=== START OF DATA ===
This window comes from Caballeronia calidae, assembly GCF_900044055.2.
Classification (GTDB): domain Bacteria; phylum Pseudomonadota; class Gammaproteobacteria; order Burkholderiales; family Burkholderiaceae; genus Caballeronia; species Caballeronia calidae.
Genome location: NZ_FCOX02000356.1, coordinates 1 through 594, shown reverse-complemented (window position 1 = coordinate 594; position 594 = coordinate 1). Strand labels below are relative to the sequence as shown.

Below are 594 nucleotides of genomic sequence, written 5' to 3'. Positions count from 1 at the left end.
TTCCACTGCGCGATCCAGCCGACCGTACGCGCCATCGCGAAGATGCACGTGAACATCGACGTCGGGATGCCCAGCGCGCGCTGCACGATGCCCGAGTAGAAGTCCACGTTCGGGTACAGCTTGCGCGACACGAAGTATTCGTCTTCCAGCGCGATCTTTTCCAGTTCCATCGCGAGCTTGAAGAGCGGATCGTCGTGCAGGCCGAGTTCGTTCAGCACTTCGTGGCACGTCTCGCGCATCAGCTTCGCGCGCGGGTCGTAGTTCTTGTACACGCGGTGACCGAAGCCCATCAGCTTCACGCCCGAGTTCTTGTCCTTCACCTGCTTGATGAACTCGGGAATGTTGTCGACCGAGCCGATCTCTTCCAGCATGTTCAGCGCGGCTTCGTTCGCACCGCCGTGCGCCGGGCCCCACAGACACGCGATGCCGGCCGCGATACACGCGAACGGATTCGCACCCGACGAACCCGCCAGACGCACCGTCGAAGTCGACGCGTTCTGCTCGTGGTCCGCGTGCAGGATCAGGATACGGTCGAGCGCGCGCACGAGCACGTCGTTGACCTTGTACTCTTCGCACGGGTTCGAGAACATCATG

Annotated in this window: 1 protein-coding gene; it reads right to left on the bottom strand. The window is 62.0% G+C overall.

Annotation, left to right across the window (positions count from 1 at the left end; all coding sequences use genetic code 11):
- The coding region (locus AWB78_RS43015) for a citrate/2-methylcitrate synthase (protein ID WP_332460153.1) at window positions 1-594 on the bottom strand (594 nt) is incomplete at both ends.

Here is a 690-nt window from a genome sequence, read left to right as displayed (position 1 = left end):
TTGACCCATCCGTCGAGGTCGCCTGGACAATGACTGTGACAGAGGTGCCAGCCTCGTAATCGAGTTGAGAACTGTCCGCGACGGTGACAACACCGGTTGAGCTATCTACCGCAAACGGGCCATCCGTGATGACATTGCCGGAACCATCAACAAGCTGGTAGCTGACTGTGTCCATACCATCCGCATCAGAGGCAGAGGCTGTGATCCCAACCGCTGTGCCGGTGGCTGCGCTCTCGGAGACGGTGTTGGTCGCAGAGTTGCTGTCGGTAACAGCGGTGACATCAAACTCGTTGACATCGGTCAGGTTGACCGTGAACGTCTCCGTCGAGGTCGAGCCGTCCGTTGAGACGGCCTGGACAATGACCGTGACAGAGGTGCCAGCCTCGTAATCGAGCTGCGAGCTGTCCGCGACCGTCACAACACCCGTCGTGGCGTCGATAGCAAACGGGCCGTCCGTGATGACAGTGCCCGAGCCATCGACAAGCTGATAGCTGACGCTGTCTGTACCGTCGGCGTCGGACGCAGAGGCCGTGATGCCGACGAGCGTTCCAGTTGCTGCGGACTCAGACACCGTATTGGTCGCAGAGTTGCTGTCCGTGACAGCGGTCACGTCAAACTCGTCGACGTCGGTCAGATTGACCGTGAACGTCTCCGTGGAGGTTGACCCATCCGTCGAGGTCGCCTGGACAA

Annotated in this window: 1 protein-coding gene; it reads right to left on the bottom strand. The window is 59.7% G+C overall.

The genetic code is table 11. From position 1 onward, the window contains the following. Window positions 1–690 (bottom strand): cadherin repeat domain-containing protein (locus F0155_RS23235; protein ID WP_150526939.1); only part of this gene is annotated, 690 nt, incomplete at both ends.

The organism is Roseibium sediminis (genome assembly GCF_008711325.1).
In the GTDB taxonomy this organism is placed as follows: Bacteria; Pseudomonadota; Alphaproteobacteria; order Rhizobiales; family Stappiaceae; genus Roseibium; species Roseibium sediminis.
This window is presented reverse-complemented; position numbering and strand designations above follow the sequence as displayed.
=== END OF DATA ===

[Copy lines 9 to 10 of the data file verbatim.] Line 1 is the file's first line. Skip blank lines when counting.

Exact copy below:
Here is a 690-nt window from a genome sequence, read left to right as displayed (position 1 = left end):
TTGACCCATCCGTCGAGGTCGCCTGGACAATGACTGTGACAGAGGTGCCAGCCTCGTAATCGAGTTGAGAACTGTCCGCGACGGTGACAACACCGGTTGAGCTATCTACCGCAAACGGGCCATCCGTGATGACATTGCCGGAACCATCAACAAGCTGGTAGCTGACTGTGTCCATACCATCCGCATCAGAGGCAGAGGCTGTGATCCCAACCGCTGTGCCGGTGGCTGCGCTCTCGGAGACGGTGTTGGTCGCAGAGTTGCTGTCGGTAACAGCGGTGACATCAAACTCGTTGACATCGGTCAGGTTGACCGTGAACGTCTCCGTCGAGGTCGAGCCGTCCGTTGAGACGGCCTGGACAATGACCGTGACAGAGGTGCCAGCCTCGTAATCGAGCTGCGAGCTGTCCGCGACCGTCACAACACCCGTCGTGGCGTCGATAGCAAACGGGCCGTCCGTGATGACAGTGCCCGAGCCATCGACAAGCTGATAGCTGACGCTGTCTGTACCGTCGGCGTCGGACGCAGAGGCCGTGATGCCGACGAGCGTTCCAGTTGCTGCGGACTCAGACACCGTATTGGTCGCAGAGTTGCTGTCCGTGACAGCGGTCACGTCAAACTCGTCGACGTCGGTCAGATTGACCGTGAACGTCTCCGTGGAGGTTGACCCATCCGTCGAGGTCGCCTGGACAA